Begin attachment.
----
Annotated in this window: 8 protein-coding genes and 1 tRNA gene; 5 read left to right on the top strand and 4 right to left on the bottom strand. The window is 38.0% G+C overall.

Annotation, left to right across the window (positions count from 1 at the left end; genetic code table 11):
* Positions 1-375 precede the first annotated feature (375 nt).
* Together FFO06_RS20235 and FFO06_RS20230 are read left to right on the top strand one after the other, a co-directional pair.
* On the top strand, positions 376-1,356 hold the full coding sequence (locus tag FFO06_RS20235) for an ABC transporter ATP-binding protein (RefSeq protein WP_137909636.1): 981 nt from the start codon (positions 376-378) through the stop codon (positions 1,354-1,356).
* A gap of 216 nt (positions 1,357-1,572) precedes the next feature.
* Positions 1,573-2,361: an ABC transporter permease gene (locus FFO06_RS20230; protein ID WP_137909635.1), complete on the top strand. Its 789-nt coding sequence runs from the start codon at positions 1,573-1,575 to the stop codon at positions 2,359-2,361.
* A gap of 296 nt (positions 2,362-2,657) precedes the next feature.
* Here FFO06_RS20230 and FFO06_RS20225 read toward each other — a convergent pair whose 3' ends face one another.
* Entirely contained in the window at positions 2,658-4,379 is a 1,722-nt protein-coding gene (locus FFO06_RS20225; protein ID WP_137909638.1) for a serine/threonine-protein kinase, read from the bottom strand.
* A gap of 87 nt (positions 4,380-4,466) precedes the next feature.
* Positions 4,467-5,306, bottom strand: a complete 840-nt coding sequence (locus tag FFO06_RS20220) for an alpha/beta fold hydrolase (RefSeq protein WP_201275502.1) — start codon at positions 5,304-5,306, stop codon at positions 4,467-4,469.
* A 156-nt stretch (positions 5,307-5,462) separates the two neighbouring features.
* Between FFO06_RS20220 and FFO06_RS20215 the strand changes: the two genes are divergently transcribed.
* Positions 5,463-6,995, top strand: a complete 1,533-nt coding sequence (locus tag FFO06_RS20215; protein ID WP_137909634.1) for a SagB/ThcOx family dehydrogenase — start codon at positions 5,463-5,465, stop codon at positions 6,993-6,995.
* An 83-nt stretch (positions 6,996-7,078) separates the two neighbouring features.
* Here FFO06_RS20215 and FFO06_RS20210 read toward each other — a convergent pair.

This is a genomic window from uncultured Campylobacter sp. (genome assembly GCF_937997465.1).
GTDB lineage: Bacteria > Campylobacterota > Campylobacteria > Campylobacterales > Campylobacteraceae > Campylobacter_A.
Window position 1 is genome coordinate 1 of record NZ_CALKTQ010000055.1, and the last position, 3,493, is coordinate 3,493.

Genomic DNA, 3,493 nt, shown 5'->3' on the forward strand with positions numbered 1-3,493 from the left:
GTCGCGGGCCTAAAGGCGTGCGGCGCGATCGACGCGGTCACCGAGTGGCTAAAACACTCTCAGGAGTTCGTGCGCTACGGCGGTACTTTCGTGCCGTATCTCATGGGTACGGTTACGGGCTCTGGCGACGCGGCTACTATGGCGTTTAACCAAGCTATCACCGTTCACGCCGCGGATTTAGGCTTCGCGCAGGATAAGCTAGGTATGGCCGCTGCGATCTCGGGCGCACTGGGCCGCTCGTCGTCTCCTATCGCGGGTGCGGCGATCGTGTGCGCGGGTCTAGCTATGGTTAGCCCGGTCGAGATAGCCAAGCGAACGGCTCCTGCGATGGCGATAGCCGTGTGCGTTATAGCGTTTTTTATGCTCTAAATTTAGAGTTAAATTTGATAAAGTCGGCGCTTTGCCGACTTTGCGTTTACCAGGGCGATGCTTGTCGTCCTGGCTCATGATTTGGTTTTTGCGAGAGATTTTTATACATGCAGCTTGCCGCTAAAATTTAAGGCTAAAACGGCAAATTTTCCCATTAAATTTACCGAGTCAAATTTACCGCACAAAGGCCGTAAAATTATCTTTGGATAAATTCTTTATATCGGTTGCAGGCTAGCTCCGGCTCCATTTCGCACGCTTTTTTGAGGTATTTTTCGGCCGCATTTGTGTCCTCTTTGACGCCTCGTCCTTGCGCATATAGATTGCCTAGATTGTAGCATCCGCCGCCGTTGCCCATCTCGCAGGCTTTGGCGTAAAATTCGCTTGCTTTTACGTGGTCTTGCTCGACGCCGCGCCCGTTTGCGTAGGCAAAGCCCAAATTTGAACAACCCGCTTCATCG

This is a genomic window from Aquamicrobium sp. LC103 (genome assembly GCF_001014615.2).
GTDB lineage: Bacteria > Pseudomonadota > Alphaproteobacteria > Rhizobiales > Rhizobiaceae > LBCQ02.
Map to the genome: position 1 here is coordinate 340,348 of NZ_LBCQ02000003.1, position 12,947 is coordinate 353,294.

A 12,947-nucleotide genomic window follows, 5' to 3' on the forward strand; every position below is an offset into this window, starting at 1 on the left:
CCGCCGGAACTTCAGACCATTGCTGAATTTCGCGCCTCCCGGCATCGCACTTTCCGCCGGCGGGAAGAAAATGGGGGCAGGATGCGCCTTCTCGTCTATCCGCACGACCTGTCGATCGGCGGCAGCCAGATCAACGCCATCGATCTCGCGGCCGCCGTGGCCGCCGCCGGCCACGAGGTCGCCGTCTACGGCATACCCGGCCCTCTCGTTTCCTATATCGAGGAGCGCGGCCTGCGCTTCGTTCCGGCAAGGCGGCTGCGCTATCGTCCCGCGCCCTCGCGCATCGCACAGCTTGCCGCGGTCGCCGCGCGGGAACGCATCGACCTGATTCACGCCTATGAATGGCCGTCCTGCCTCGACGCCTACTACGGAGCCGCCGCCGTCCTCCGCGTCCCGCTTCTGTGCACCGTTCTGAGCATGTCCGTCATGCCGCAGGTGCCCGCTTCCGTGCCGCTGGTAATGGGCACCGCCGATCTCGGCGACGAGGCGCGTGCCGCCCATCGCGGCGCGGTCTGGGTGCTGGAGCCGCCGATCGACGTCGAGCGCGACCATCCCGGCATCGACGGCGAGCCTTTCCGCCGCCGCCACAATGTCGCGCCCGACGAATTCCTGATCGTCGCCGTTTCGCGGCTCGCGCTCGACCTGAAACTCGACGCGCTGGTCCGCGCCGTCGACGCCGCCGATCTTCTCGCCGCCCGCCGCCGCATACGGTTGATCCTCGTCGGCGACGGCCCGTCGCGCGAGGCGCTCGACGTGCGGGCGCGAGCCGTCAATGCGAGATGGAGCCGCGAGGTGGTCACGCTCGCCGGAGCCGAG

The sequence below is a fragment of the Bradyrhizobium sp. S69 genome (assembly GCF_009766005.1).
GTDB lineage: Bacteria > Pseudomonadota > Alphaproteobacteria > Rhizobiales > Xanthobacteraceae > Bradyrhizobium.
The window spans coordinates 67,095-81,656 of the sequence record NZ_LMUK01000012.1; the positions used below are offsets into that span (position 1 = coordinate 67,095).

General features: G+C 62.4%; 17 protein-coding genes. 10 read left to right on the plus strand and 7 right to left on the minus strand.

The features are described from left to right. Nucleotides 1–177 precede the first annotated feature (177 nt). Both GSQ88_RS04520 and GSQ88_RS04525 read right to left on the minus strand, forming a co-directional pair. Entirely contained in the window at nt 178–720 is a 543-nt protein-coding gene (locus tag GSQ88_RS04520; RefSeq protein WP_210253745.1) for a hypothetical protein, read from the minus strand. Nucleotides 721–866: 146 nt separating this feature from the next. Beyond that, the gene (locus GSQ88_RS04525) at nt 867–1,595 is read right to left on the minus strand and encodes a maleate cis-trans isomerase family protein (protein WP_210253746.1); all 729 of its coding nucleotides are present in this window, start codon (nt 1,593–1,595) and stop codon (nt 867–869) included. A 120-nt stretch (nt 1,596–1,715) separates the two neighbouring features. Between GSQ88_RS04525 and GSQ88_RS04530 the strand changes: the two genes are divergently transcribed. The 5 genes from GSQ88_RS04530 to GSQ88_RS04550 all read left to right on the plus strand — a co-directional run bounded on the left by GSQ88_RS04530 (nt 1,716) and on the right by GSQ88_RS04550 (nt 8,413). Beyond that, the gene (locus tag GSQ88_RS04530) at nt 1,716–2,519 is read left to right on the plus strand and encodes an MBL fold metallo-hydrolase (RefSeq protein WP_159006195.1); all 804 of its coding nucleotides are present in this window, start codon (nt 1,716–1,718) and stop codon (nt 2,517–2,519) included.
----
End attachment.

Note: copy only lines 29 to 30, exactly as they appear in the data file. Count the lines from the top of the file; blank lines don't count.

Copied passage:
GTDB lineage: Bacteria > Pseudomonadota > Alphaproteobacteria > Rhizobiales > Xanthobacteraceae > Bradyrhizobium.
The window spans coordinates 67,095-81,656 of the sequence record NZ_LMUK01000012.1; the positions used below are offsets into that span (position 1 = coordinate 67,095).